(Closed) Being supportive vs being someone's therapist

posted 3 years ago in Emotional
Post # 2
Member
446 posts
Helper bee
  • Wedding: June 2018

I’m going to school for counseling… I’ve always been a friend to give advice when asked and just a listening ear, but I feel like it’s a 2-way street.  it doesn’t feel like I am the therapist and they are the client.  If it started to feel that way, I’d start setting some boundaries!

Where is the line?  I think it depends… do you feel more as a therapist than a friend?  I think that’s where the line is.  If you feel the friendship is becoming solely therapy sessions, then I’d say a line is crossed.  If that’s ALL you’re talking about is someone else’s problems and trying to help.

With friend #2, if this keeps happening, set up the boundary.  Tell the friend you do not feel it’s a friendship because you are giving all the time and feel emotionally exhausted.  That you want to be a friend, but feel like you’re being taken advantage of.

This is why most counseling associations’ ethics codes say don’t have dual relationships (counsel friends/family/etc).

Good luck!

Post # 3
Member
2600 posts
Sugar bee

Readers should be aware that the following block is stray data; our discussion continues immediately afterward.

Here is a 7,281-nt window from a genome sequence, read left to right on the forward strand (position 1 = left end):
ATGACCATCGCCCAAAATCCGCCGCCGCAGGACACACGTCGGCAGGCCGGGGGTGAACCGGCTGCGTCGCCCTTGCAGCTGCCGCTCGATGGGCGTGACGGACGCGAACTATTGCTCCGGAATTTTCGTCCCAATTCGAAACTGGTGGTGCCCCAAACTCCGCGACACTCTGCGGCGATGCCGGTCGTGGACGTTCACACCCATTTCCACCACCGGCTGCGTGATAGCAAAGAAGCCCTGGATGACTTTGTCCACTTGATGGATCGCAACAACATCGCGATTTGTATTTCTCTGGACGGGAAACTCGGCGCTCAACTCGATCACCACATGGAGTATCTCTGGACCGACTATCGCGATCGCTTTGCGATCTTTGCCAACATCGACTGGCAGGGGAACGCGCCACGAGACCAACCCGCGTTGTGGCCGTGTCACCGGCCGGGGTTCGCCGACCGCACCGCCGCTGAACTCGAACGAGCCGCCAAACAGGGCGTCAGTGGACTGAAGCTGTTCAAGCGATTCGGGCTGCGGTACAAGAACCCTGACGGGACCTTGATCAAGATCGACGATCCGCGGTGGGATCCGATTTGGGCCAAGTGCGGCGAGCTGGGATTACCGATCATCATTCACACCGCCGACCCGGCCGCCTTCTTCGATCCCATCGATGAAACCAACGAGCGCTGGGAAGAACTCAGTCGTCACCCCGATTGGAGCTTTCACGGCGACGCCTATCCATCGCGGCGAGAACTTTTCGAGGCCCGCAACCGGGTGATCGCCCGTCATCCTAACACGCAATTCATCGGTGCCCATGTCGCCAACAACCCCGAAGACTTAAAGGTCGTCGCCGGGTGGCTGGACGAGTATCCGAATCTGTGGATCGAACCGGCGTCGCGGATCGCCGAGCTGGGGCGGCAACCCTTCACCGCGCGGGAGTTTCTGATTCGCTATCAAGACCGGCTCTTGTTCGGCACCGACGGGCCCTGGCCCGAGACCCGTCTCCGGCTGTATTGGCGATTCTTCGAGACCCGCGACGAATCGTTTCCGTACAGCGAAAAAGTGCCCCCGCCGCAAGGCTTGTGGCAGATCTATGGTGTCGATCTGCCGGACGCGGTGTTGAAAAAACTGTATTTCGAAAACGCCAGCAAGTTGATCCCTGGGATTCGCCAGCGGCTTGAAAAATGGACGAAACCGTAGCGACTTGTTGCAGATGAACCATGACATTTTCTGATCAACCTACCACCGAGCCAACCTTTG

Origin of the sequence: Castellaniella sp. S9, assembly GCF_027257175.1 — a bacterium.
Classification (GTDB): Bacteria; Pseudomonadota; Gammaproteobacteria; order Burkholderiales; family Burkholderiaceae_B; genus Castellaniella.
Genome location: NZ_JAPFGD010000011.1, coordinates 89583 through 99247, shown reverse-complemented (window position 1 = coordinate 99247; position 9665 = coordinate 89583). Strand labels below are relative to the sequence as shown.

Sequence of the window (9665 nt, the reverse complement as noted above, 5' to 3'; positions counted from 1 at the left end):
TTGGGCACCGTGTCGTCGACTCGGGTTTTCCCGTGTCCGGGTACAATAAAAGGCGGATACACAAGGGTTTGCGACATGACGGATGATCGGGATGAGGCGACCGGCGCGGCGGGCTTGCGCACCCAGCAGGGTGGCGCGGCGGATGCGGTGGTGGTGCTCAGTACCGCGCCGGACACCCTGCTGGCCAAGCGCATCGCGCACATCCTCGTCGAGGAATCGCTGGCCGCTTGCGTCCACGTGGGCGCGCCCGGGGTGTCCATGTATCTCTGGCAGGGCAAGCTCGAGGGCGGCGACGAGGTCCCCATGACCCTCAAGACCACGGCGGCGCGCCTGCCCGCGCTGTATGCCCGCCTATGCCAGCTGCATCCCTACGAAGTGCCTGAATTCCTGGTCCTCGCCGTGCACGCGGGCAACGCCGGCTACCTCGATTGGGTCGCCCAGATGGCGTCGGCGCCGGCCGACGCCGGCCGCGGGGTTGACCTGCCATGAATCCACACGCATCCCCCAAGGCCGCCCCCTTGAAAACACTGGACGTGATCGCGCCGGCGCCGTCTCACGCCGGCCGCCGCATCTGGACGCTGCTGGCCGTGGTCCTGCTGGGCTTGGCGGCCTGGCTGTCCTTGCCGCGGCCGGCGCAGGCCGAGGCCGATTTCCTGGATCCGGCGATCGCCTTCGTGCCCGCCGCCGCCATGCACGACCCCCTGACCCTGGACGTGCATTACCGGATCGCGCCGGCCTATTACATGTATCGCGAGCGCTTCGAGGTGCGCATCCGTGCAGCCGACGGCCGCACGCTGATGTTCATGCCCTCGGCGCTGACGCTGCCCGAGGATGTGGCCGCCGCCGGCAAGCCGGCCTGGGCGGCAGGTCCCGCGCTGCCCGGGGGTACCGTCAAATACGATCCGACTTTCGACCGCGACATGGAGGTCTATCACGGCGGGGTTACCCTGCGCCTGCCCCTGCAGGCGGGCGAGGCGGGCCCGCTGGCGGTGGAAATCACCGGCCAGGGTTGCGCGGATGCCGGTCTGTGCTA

• Wedding: October 2010

I couldn’t deal with friend #2, personally. 

I’ll give you the answer to both questions by answering #2: the line is where YOU draw it based on what your comfort level is as the listener/supportive friend. 

If you decide that the relationship is too difficult or too much of a drain on you, then draw the line. There is a great scene in SATC when Carrie is obsessing over a break-up and finally, her friends just sort of collectively say, “Yeah…We’re done. We’ve reached our limit with this. You need a therapist at this point because we can’t take it.” They’re not bad friends for doing so; nor are they unsympathetic people, it’s just there IS a point when the relationship causes resentment in another person and when that happens, you have to put up your boundaries. 

It’s probably nice to feel as though you are the one that everyone comes to for help, but it does get tiring, in the same way that it probably gets a little old if you’re the friend that everyone just wants to party with or you’re the friend that everyone just wants to shop with or whatever. But anyone who treats you JUST as a support structure isn’t really a true friend of yours. True friends are invested in YOU and they will understand if you tell them that the character of your friendship is exhausting and making you resentful. 

Post # 4
Member
2554 posts
Sugar bee
  • Wedding: August 2014